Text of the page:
Spectacular Eyre Peninsula

Spectacular Eyre Peninsula

The beauty of travel in Australia is that there are still relatively undiscovered places to explore. The Eyre Peninsula, ‘Australia’s seafood frontier’, is definitely among the best of the hidden treasures.

 

 

 

 

 

 

 

 

 

 

 

Published Selector Summer 10/11

Jumping into the chilly waters of the Great Australian Bight I wondered what I’d let myself in for. Only a wetsuit separated me from around 55 massive Southern Bluefin Tuna. Some of these lightening-fast fish are up to a metre long and weigh 45kg with razor-like teeth capable of shredding stray fingers that get in their way. To make things more hectic, sardines were being thrown into the water, causing the tuna to go into a feeding frenzy as they all competed for their lunch.

But as part of Adventure Bay Charter’s Close-up Tuna Tour I was actually completely safe. While I was in the middle of the ocean, I was swimming in a massive net that houses the tuna and protects them, and any two-legged companions, from sharks. I was also under the watchful eye of Matt Waller, proprietor of this unique tourist attraction that’s located in Port Lincoln, the regional centre of South Australia’s Eyre Peninsula.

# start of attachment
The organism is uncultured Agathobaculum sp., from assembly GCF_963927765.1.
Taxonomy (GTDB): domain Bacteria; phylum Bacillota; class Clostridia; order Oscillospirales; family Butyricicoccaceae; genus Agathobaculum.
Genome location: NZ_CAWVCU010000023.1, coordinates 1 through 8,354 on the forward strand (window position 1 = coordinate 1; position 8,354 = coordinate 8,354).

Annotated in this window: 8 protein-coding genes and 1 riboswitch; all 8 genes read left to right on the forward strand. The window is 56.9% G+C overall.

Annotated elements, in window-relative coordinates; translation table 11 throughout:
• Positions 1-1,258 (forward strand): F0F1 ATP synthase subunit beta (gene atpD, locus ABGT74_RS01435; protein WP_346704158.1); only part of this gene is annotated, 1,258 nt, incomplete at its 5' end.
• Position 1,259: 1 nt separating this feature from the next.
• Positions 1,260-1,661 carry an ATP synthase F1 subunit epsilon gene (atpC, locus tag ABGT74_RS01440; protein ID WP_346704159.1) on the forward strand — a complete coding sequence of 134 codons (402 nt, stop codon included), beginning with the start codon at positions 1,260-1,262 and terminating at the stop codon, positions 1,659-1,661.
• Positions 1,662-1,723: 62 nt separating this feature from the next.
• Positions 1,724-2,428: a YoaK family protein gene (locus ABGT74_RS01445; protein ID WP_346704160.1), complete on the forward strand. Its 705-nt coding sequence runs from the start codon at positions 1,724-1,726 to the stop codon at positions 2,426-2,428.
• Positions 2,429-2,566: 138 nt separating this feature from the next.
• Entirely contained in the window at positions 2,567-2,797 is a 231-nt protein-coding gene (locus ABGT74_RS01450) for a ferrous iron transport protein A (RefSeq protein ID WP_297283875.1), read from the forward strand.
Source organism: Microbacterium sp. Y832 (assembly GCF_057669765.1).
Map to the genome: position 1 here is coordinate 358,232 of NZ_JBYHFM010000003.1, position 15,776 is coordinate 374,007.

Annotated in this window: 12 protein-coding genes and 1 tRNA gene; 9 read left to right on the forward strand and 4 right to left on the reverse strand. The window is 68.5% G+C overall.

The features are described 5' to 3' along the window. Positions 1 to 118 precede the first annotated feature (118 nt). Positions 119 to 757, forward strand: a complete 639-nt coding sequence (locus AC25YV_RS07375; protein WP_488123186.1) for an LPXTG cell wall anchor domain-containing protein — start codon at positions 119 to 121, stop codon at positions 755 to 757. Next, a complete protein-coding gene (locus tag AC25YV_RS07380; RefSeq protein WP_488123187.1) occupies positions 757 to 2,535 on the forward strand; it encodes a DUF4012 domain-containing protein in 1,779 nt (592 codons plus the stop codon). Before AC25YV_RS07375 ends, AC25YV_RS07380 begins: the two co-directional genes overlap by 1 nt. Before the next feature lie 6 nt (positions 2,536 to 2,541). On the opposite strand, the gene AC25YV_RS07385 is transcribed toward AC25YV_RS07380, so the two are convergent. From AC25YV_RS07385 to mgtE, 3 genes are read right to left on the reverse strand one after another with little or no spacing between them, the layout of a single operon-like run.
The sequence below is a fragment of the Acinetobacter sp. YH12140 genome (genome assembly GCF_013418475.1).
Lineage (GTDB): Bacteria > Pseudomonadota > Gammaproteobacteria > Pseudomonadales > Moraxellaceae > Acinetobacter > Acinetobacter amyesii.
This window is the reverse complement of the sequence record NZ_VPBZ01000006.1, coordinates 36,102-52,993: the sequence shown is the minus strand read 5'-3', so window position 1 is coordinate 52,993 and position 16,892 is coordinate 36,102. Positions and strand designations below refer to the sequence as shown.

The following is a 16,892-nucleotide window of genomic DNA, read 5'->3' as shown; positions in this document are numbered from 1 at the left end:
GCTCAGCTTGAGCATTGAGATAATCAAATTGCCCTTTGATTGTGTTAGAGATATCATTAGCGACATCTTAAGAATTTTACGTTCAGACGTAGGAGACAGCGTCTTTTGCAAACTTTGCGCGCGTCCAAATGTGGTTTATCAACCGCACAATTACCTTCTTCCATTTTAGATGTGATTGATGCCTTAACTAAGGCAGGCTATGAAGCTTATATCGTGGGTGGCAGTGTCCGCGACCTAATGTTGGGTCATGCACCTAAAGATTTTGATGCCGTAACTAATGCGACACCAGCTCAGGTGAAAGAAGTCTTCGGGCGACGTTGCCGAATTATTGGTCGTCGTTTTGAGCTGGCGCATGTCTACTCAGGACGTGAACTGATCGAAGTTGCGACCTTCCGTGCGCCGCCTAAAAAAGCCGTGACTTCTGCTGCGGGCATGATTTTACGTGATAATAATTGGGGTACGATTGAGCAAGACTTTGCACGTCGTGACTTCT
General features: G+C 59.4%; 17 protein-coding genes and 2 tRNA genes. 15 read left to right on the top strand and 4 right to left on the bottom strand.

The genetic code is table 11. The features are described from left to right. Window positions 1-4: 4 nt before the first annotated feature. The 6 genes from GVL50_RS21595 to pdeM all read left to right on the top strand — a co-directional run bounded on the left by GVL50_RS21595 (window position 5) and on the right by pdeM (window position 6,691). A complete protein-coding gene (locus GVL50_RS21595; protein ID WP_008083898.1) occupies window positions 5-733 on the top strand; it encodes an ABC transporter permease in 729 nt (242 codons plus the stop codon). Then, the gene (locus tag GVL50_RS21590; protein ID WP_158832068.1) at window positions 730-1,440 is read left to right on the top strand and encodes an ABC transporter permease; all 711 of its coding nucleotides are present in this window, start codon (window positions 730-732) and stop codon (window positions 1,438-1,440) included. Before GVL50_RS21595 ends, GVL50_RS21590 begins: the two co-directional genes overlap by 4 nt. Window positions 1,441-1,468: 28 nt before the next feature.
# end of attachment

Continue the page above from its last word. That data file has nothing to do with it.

For those averse to swimming with swarming fish, Matt’s tuna tour affords onlookers alternative opportunities such as feeding the tuna from the safety of a platform or heading down to an underwater glass viewing area. He also offers sea lion tours where you can get up close with the ‘puppy dogs of the sea’.